1. What you really need to know

Voice recognition for mobile banking, call centre customer support, online shopping behaviour analysis, credit card fraud prevention and language translation… if you have used any of these services or systems, you have already experienced AI (Artificial Intelligence) and its impact in changing business operations and their delivery of services to consumers.

According to research by the Economist’s Intelligence Unit, 90% of businesses surveyed expect AI to have a positive impact on growth in the next five years, with even more saying it is important in solving strategic challenges.

The same survey says that the race to use AI in business has already begun, with over a quarter of respondents already putting it into key processes. This is despite concerns over skills and security, although this is outweighed by optimism as new avenues for growth are needed during turbulent times.

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The rapid development and deployment of AI is a reaction to the changing markets that businesses now find themselves within. They must reduce costs, improve their efficiency and deliver an ever-expanding number of services to their customers to remain profitable. AI enables many processes to be either completely automated, or vastly reduces the level of human intervention that is needed.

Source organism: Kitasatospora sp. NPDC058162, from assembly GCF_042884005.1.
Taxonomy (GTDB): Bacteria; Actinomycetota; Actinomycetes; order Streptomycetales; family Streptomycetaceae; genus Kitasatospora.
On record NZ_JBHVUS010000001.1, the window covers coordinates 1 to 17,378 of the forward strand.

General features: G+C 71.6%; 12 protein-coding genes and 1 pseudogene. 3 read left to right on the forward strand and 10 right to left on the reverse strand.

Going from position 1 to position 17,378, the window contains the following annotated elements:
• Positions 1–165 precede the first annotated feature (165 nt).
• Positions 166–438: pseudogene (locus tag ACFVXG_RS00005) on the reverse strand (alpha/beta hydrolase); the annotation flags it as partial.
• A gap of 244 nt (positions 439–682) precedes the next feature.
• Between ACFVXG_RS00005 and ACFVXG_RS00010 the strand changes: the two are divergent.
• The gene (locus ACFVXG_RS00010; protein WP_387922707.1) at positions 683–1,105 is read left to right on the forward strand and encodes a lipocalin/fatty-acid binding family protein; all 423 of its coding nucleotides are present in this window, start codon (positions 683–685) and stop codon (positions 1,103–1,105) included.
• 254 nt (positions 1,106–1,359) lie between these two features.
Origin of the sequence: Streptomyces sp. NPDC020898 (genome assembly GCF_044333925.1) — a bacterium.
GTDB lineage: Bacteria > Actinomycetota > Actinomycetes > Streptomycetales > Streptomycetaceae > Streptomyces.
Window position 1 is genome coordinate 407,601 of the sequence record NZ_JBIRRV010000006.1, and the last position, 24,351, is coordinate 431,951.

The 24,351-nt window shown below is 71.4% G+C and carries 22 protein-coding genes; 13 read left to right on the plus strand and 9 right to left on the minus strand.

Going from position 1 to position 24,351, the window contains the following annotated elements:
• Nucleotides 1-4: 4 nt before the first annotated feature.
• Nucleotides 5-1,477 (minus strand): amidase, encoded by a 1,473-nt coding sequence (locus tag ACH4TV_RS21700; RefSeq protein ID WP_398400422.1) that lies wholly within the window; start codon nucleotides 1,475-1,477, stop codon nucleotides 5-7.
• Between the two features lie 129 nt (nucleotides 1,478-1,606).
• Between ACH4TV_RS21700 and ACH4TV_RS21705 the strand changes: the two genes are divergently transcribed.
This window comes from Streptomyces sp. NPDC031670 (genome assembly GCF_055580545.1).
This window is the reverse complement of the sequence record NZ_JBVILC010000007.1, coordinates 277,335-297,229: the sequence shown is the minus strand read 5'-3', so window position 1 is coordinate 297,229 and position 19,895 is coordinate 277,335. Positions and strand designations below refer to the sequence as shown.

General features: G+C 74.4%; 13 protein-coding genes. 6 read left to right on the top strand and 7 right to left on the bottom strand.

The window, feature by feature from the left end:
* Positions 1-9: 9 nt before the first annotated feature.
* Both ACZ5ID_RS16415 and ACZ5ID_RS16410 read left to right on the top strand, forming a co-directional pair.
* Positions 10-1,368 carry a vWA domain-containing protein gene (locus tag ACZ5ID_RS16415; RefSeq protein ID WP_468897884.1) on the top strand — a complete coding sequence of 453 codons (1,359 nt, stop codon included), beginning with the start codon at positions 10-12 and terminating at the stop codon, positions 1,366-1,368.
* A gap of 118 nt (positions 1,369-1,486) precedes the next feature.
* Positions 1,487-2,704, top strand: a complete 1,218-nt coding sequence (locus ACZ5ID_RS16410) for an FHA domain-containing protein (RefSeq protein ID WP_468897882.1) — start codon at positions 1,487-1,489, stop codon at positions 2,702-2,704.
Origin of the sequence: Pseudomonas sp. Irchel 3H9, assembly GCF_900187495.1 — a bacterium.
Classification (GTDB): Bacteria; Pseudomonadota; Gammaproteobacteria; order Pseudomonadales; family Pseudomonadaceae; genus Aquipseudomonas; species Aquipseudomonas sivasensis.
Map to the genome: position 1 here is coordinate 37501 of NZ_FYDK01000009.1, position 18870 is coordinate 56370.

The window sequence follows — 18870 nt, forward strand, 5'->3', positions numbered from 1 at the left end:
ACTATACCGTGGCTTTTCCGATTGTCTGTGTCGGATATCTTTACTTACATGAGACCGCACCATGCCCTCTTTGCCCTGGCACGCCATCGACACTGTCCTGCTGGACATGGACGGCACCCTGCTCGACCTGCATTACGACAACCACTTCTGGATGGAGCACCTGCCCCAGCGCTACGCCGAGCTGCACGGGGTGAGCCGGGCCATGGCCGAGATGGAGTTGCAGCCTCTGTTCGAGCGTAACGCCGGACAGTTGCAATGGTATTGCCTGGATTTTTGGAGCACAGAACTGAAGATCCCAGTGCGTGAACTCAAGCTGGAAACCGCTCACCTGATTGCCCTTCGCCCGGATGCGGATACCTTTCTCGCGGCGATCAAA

For even the smallest business, AI is within reach. The key to effectively using AI is to understand what it could deliver to your business, but also be aware of its limitations. AI is the new buzz phrase, but it’s important to consider what your business needs before investing.

From improving customer service to deep insights gained from AI data analysis, your business should consider what AI could offer to remain relevant in your market, fully supportive of your customers and profitable over the long term.

2. What is AI?

AI is used as an umbrella term to group a number of technologies together. The most well-known AI technology is machine learning. This is where systems can improve their performance if they are given more information. A good example is online credit card fraud prevention. Your bank’s AI system learns your spending habits and when a payment appears that doesn’t fit the profile the AI has, it alerts the bank to a possible fraud.